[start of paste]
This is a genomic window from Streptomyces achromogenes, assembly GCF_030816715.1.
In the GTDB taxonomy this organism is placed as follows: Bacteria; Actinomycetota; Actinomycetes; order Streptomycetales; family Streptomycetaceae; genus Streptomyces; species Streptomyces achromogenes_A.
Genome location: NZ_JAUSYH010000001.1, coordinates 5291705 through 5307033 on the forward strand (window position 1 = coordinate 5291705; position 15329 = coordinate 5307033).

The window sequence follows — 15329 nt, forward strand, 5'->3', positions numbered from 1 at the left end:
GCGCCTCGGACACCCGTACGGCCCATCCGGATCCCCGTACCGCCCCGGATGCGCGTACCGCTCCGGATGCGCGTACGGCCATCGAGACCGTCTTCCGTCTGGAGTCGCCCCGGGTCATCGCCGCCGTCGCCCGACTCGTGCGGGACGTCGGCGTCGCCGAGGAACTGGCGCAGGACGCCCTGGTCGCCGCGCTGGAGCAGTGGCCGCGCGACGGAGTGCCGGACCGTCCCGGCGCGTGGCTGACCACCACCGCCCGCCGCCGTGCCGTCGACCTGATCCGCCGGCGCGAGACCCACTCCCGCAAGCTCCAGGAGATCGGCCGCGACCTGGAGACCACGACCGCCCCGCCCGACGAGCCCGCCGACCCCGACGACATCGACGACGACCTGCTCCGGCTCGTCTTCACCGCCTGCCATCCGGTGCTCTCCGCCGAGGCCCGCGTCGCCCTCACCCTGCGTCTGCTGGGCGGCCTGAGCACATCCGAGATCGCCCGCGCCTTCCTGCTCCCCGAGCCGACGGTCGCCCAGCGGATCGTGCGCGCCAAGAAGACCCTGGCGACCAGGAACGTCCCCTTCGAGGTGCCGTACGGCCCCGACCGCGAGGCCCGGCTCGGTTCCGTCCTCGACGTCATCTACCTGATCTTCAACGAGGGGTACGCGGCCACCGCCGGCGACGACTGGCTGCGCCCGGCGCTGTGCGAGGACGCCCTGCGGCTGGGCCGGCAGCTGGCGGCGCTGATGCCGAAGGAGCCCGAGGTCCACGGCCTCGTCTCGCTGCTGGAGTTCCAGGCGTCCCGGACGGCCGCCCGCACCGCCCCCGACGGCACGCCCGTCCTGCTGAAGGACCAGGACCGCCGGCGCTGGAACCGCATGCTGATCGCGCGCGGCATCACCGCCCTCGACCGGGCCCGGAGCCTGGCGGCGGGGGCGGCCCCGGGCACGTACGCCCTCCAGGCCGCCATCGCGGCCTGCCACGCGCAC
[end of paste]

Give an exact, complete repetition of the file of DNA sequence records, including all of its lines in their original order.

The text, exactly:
This is a genomic window from Streptomyces achromogenes, assembly GCF_030816715.1.
In the GTDB taxonomy this organism is placed as follows: Bacteria; Actinomycetota; Actinomycetes; order Streptomycetales; family Streptomycetaceae; genus Streptomyces; species Streptomyces achromogenes_A.
Genome location: NZ_JAUSYH010000001.1, coordinates 5291705 through 5307033 on the forward strand (window position 1 = coordinate 5291705; position 15329 = coordinate 5307033).

The window sequence follows — 15329 nt, forward strand, 5'->3', positions numbered from 1 at the left end:
GCGCCTCGGACACCCGTACGGCCCATCCGGATCCCCGTACCGCCCCGGATGCGCGTACCGCTCCGGATGCGCGTACGGCCATCGAGACCGTCTTCCGTCTGGAGTCGCCCCGGGTCATCGCCGCCGTCGCCCGACTCGTGCGGGACGTCGGCGTCGCCGAGGAACTGGCGCAGGACGCCCTGGTCGCCGCGCTGGAGCAGTGGCCGCGCGACGGAGTGCCGGACCGTCCCGGCGCGTGGCTGACCACCACCGCCCGCCGCCGTGCCGTCGACCTGATCCGCCGGCGCGAGACCCACTCCCGCAAGCTCCAGGAGATCGGCCGCGACCTGGAGACCACGACCGCCCCGCCCGACGAGCCCGCCGACCCCGACGACATCGACGACGACCTGCTCCGGCTCGTCTTCACCGCCTGCCATCCGGTGCTCTCCGCCGAGGCCCGCGTCGCCCTCACCCTGCGTCTGCTGGGCGGCCTGAGCACATCCGAGATCGCCCGCGCCTTCCTGCTCCCCGAGCCGACGGTCGCCCAGCGGATCGTGCGCGCCAAGAAGACCCTGGCGACCAGGAACGTCCCCTTCGAGGTGCCGTACGGCCCCGACCGCGAGGCCCGGCTCGGTTCCGTCCTCGACGTCATCTACCTGATCTTCAACGAGGGGTACGCGGCCACCGCCGGCGACGACTGGCTGCGCCCGGCGCTGTGCGAGGACGCCCTGCGGCTGGGCCGGCAGCTGGCGGCGCTGATGCCGAAGGAGCCCGAGGTCCACGGCCTCGTCTCGCTGCTGGAGTTCCAGGCGTCCCGGACGGCCGCCCGCACCGCCCCCGACGGCACGCCCGTCCTGCTGAAGGACCAGGACCGCCGGCGCTGGAACCGCATGCTGATCGCGCGCGGCATCACCGCCCTCGACCGGGCCCGGAGCCTGGCGGCGGGGGCGGCCCCGGGCACGTACGCCCTCCAGGCCGCCATCGCGGCCTGCCACGCGCAC